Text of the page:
Here is an extremely interesting idea for slowing water down by means of a floodplain detour and allowing a healthier vegetative community which in turn allows for more effient water percolation while filtering it better at the same time. It also provides greater habitats for both wildlife and people. What struck me too when I first saw this architectural drawing from the Arroyo Seco Project for creating a wider floodplain aside from the actual narrow channel of the riverbed, was that it is in miniature what I described with regards the San Jacinto River Valley on it's historical grander scale and the 1980 flooding of the city of San Jacinto from the upstream breach of the levee which shut off the natural flow of the floodplain. The San Jacinto Valley should always have had been allowed a much wider channel from the very start of development as opposed to the present forced narrow corridor it has now shoved up against North Mountain where it is today. By their very flawed human nature this was never allowed when the area was originally settled because personal speculative economic fortunes were at stake. Then of course there was all that ignorance thingy and the fact that most didn't automatically care enough to consider finding out the truth of the matter we know as pros & cons of proceeding or not with a planned rearrangement of the landscape. In fact many of the housing & other commercial interests (which is really the motive behind re-channeling to facilitate Human economic interest which brings more tax revenues) in the floodplain areas should never have been allowed in the first place. While one may view from the ground what looks to be a large flood corridor as it exists presently today in some photographs, it's actually not capable for handling the often massive waterflow capacity which charges like Spain's running with the bulls chaos out of those mountain canyons when all it's side tributaries are firing on all pistons at once. I've posted a recent study in my references section at the bottom of this post which points out the problems regarding forcing Nature's hydrological components into narrow channels even when it seems to be for the greater economic economic and human safety considerations. It basically deals with the Missouri River and what the Lewis & Clark expedition actually saw when they explored new things like these Spaniards with their own American Empire building ambitions.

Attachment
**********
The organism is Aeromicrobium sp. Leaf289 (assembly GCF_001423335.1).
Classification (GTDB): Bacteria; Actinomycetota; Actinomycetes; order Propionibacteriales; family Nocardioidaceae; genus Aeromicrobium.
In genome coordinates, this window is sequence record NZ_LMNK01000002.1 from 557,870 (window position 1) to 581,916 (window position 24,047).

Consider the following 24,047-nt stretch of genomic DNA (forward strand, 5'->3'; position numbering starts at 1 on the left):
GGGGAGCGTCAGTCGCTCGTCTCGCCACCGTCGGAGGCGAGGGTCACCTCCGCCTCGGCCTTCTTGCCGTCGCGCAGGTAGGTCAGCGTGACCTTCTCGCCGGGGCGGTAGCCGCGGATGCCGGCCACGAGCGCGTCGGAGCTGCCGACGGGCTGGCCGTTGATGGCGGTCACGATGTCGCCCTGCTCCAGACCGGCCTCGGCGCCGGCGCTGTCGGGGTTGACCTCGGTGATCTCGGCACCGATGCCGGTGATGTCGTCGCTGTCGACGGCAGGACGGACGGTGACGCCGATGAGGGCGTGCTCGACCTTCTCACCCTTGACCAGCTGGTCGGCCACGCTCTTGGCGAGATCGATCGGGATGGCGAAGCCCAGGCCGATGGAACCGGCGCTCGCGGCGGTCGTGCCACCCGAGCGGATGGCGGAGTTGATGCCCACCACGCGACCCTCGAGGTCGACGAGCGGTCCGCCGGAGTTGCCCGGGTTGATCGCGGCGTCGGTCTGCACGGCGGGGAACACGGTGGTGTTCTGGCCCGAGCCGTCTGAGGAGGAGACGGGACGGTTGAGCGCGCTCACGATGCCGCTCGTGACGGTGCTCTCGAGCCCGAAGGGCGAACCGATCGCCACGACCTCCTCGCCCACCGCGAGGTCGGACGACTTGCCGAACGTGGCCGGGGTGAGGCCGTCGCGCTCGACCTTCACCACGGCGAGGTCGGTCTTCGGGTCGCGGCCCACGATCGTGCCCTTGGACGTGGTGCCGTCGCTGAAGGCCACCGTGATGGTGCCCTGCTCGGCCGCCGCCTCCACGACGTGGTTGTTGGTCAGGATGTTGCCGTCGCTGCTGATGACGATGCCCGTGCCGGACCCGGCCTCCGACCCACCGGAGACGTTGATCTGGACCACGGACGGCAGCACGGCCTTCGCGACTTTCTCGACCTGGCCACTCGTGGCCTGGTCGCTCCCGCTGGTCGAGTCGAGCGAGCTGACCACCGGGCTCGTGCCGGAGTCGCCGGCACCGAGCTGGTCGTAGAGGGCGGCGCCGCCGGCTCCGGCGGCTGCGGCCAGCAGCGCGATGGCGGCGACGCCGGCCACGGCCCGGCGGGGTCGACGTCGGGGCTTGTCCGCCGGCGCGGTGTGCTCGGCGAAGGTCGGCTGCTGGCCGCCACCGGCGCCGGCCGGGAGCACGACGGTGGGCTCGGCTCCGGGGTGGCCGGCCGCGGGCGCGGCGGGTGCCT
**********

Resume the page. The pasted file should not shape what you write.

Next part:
The other problem with Human rearranging of river courses by means of concrete channeling is that most of the water which falls as rain in Southern California is purposefully expedited downstream quicker and is lost forever into the Pacific Ocean. I found this to be true even when I lived in San Diego County. Even when it rained lightly in San Diego County's own inland empire, most of what falls ends up as asphalt street runoff and the Mission Dam area quite often will always look like it's at major flood stage, even when there are no heavy rains. I am most certain that way back in historical times, this region (El Cajon, Santee, Lakeside valleys) didn't always flood with massive amounts of runoff with almost every single rainstorm. Even when it did rain heavy, most of the healthy vegetated topography would have allowed more of the important water percolation or infiltration into the soils which is necessary for downstream water sustenance in riparian ecosystems during the dry season by means of various springs. Water would still end up eventually into the Pacific Ocean anyway, but at a much later time frame and slower level of pace. Other system community members such as beavers and believe it or not bears would have contributed to the slowing down of water as it pursued it's ultimate path of least resistance goal to the Ocean by means of gravity and other physics. Look up most older historical topo maps, especially Thomas Bros and you'll find a common notation by means of symbols of the exact location of Springs. Many were named, but many others were not. Question is why ? Wasn't necessary, but Springs were more important to travelers in times past than today. They were the rest stops of the day. You should however know that most of these are now dried up, gone and long forgotten mostly by the cattlemen who used them. I know because in the surrounding Anza Valley area where I once lived for over two decades, I actually made a deliberate attempt to find each and every one of these on my old Thomas Guide which took a little over a decade. Most of the springs without names were fashioned into cattle water concrete and/or stone troughs from seeps other small water anomalies. Today these springs hold little importance to the modern day person and therefore omitted from all newer maps. Okay change of subject: